Faithless II #3
Writer: Brian Azzarello
Artist: Maria Llovet
The new issue of Faithless is out and I’ve loved this series so far. The mix of slice-of-life, supernatural, and LGBT themes has made for a very interesting, unique and suspenseful series. The last issue ended on a dramatic note with the homeless old woman appearing before Faith and Poppy. Nearby dogs swarmed to attack the pair while Poppy was stuck to a railing, leaving Faith to handle the situation. After reading that I couldn’t wait to see what happened next. Now that the latest installment is out it’s time to finally see how things playout for the girls. Let’s get into the review.
This is a surprisingly quiet issue given the ending of its predecessor. After a hellish nightmare where Poppy turns into a swarm of flies, Faith wakes up on the ground. She’s surrounded by people and dead dogs but there’s no sign of the old woman. Poppy doesn’t seem to know what happened either so it’s assumed Faith simply fainted due to jet lag. Later on, Faith meets Poppy and a group of her rather rude friends in a nightclub. This all leads to Faith using her powers again and moving closer to the dark side, represented by Louis.
Issue #3 is well-written though. Some people might be disappointed that it’s not action-packed or exciting given how the last one ended though. I don’t think that’s ever been the style of this series though. Azzarello has mostly focused on the relationships between characters and the psychological aspects of these people. There have been brief moments of horror and excitement but it’s never been the main focus. Faithless is the story of a girl with an interest in the supernatural slowly being seduced by an evil force. It makes perfect sense that Azzarello would continue this idea here and he does it well.
Faith has become more and more inclined to use her supernatural powers to hurt others throughout the series. This usually happens when Faith feels that someone has seriously wronged her or Poppy and it’s mostly seemed somewhat justified. She’s used her powers in self-defense when confronted by predatory thugs and unintentionally when a friend sexually harassed her. These situations always led to something awful happening to the people hassling Faith but you could argue they’d earned it. This is the first issue where it seems like Faith has legitimately gone over the edge. She’s choosing to use extreme measures to punish the kind of behavior that most would simply find irritating. This progression in the lead character is what really makes this issue interesting and enjoyable.
The art by Maria Llovet is great once again. The opening nightmare is a creepy, hellish recreation of the area in Italy that Faith is visiting. It’s not as detailed as the rest of the issue but it’s nice and creepy so the art fits well. The rest of the artwork is extremely detailed, even little things like the furniture in Faith’s hotel room. I think Llovet may have even made the nightmare sequence less detailed on purpose due to this. Dreams tend to be quite vague. The higher level of detail in real life panels compared to the lower detail in the nightmare would reflect that. I’m not entirely sure if this was the intention but it was the impression that I got. Even after this, the faces, outfits, and the panels with Louis all look incredible. I think Maria deserves a lot more recognition for her artistic skill.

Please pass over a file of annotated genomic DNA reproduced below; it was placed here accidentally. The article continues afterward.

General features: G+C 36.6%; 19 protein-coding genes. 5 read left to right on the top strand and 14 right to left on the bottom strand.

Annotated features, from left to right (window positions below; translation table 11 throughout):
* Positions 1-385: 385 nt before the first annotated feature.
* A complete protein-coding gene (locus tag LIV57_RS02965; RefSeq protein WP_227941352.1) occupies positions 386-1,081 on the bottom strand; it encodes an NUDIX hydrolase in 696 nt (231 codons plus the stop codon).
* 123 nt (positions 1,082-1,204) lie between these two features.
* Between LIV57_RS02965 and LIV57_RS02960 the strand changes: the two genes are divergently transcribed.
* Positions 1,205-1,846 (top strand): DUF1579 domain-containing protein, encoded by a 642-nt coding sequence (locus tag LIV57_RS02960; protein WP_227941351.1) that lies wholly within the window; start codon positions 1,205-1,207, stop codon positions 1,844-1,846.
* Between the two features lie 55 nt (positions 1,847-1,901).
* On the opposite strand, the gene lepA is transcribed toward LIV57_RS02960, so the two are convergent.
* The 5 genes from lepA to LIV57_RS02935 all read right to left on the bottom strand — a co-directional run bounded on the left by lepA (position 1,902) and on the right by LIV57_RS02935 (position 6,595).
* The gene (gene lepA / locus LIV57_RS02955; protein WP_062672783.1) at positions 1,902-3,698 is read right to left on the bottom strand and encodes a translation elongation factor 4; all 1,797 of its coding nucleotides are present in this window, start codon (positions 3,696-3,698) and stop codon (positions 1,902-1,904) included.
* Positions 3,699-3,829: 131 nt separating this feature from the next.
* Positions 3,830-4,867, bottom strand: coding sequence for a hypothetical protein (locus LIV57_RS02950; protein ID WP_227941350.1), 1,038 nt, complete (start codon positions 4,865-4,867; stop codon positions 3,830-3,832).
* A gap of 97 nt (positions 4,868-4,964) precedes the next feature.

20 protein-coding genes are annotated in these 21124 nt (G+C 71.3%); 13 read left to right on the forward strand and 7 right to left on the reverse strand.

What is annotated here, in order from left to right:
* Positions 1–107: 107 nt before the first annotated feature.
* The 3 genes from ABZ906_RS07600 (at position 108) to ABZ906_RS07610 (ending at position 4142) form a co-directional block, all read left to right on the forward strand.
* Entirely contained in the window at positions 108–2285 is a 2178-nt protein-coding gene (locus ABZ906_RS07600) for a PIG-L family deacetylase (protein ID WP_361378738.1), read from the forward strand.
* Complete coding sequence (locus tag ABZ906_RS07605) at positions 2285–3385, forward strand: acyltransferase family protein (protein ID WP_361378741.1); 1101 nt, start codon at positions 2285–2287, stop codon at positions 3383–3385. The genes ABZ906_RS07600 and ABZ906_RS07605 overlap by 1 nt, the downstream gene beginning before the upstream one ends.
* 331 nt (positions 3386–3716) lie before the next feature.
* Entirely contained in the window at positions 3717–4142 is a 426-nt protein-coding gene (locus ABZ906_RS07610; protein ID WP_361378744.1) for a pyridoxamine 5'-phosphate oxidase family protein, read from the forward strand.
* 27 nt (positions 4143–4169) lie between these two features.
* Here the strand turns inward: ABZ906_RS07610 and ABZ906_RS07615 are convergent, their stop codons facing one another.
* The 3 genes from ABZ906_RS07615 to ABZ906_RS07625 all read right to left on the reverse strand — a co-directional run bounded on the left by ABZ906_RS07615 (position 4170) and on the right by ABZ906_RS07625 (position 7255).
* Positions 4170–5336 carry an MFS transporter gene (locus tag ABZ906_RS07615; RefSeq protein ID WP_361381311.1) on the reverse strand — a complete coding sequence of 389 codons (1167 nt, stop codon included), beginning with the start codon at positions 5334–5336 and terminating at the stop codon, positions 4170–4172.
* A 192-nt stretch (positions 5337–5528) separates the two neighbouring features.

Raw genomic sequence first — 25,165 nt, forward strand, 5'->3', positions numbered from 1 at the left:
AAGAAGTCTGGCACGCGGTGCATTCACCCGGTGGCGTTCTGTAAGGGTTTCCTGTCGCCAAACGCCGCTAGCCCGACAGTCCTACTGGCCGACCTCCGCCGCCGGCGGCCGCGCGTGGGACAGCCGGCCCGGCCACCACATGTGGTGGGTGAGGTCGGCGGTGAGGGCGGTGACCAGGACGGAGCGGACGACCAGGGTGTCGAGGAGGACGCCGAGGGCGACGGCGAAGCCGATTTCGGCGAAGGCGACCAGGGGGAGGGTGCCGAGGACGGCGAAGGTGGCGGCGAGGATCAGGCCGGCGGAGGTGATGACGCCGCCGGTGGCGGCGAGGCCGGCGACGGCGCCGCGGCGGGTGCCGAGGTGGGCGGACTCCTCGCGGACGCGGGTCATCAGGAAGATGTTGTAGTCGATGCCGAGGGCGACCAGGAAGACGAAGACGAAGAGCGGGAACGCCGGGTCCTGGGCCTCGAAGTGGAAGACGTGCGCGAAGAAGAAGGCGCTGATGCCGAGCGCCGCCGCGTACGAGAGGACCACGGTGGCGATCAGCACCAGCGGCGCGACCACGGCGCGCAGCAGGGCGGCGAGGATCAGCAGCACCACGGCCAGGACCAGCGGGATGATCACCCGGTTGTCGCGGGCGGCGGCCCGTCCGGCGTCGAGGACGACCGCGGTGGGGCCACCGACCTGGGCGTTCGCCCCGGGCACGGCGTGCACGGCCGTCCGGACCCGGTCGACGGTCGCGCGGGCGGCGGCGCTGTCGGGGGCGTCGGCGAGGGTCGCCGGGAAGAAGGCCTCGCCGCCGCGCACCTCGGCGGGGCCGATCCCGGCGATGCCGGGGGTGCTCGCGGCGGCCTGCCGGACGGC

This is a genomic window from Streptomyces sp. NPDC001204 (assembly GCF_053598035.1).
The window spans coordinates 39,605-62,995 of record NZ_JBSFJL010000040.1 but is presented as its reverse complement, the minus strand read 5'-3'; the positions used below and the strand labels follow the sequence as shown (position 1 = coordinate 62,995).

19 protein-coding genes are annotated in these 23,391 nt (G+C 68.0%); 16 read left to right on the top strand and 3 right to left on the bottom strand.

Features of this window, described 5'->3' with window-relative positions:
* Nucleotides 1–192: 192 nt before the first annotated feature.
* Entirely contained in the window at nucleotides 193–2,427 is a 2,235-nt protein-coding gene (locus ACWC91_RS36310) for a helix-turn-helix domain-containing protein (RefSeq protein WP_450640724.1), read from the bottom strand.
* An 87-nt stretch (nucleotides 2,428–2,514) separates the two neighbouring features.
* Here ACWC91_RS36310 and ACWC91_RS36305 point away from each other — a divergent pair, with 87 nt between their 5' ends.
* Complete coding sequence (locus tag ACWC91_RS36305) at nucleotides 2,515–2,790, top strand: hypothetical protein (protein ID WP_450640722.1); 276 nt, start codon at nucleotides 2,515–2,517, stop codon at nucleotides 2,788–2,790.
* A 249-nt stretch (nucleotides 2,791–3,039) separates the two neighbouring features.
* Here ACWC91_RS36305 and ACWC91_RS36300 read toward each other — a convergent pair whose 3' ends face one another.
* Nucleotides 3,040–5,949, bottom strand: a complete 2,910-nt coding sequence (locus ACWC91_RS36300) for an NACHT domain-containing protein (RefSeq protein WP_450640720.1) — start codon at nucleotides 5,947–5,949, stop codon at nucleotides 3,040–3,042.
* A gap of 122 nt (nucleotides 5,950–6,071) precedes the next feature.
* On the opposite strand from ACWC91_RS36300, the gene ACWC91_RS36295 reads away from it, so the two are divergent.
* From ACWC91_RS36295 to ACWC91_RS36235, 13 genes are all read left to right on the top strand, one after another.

The lettering is really well-done throughout the issue as well. We’re once again treated to the large, multi-colored sound effects that have been used throughout the series. They do a lot to draw attention to important noises. The most remarkable thing about them though is that despite the bright colours, the onomatopoeia doesn’t distract you from anything. You can still concentrate on the art and the story. On top of this, there are differently coloured speech bubbles for when Poppy and Faith communicate through text. Blue for Faith and Green for Poppy. It’s a nice way to make it clear that they aren’t talking in-person and show who’s speaking in each bubble.
In summary, this was a quieter follow-up to the last issue than some might expect but it was extremely well-written. The art was terrific throughout the book and there’s the very creative use of lettering in the issue. We’re half-way into the second volume of this series now so I can’t call this issue accessible. A new reader would be better off starting from the original volume’s first issue but this was good. If you’ve enjoyed Faithless so far then this is another great entry in Azzarello and Llovet’s story. I’d eagerly recommend it to you. A newer reader probably won’t get what’s going on from this issue alone though.
Faithless II #3
This latest issue of Faithless is another great entry in the series. It may not be as exciting as some readers might've expected it to be after the end of last issue but it still stands strong. This is due to a mixture of superb and suspenseful writing of the story and characters by Azzarello, unique, detailed and gorgeous yet occasionally creepy artwork on the part of Llovet and a creative use of lettering throughout the issue. It might not be hugely accessible to new readers at this point in the series but this was still a terrific read that fans of this story are bound to love.